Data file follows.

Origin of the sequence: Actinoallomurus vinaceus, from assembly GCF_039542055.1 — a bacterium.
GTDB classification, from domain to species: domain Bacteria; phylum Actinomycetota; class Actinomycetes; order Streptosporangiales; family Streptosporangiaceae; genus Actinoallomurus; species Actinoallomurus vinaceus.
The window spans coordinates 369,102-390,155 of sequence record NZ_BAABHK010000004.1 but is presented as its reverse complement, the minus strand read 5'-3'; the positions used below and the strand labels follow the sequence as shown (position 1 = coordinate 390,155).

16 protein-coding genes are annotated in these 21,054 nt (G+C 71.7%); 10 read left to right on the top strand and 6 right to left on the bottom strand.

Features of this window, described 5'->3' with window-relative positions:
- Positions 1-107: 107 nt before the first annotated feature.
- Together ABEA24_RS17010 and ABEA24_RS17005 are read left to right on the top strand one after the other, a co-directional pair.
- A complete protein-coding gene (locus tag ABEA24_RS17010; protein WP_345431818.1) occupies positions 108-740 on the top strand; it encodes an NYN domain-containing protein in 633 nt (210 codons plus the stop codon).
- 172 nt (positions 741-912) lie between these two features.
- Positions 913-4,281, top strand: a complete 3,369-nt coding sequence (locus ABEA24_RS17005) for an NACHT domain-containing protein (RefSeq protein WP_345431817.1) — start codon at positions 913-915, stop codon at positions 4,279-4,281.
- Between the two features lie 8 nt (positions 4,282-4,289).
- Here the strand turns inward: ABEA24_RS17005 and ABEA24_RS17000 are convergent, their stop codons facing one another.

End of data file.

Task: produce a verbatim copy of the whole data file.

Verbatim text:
Origin of the sequence: Actinoallomurus vinaceus, from assembly GCF_039542055.1 — a bacterium.
GTDB classification, from domain to species: domain Bacteria; phylum Actinomycetota; class Actinomycetes; order Streptosporangiales; family Streptosporangiaceae; genus Actinoallomurus; species Actinoallomurus vinaceus.
The window spans coordinates 369,102-390,155 of sequence record NZ_BAABHK010000004.1 but is presented as its reverse complement, the minus strand read 5'-3'; the positions used below and the strand labels follow the sequence as shown (position 1 = coordinate 390,155).

16 protein-coding genes are annotated in these 21,054 nt (G+C 71.7%); 10 read left to right on the top strand and 6 right to left on the bottom strand.

Features of this window, described 5'->3' with window-relative positions:
- Positions 1-107: 107 nt before the first annotated feature.
- Together ABEA24_RS17010 and ABEA24_RS17005 are read left to right on the top strand one after the other, a co-directional pair.
- A complete protein-coding gene (locus tag ABEA24_RS17010; protein WP_345431818.1) occupies positions 108-740 on the top strand; it encodes an NYN domain-containing protein in 633 nt (210 codons plus the stop codon).
- 172 nt (positions 741-912) lie between these two features.
- Positions 913-4,281, top strand: a complete 3,369-nt coding sequence (locus ABEA24_RS17005) for an NACHT domain-containing protein (RefSeq protein WP_345431817.1) — start codon at positions 913-915, stop codon at positions 4,279-4,281.
- Between the two features lie 8 nt (positions 4,282-4,289).
- Here the strand turns inward: ABEA24_RS17005 and ABEA24_RS17000 are convergent, their stop codons facing one another.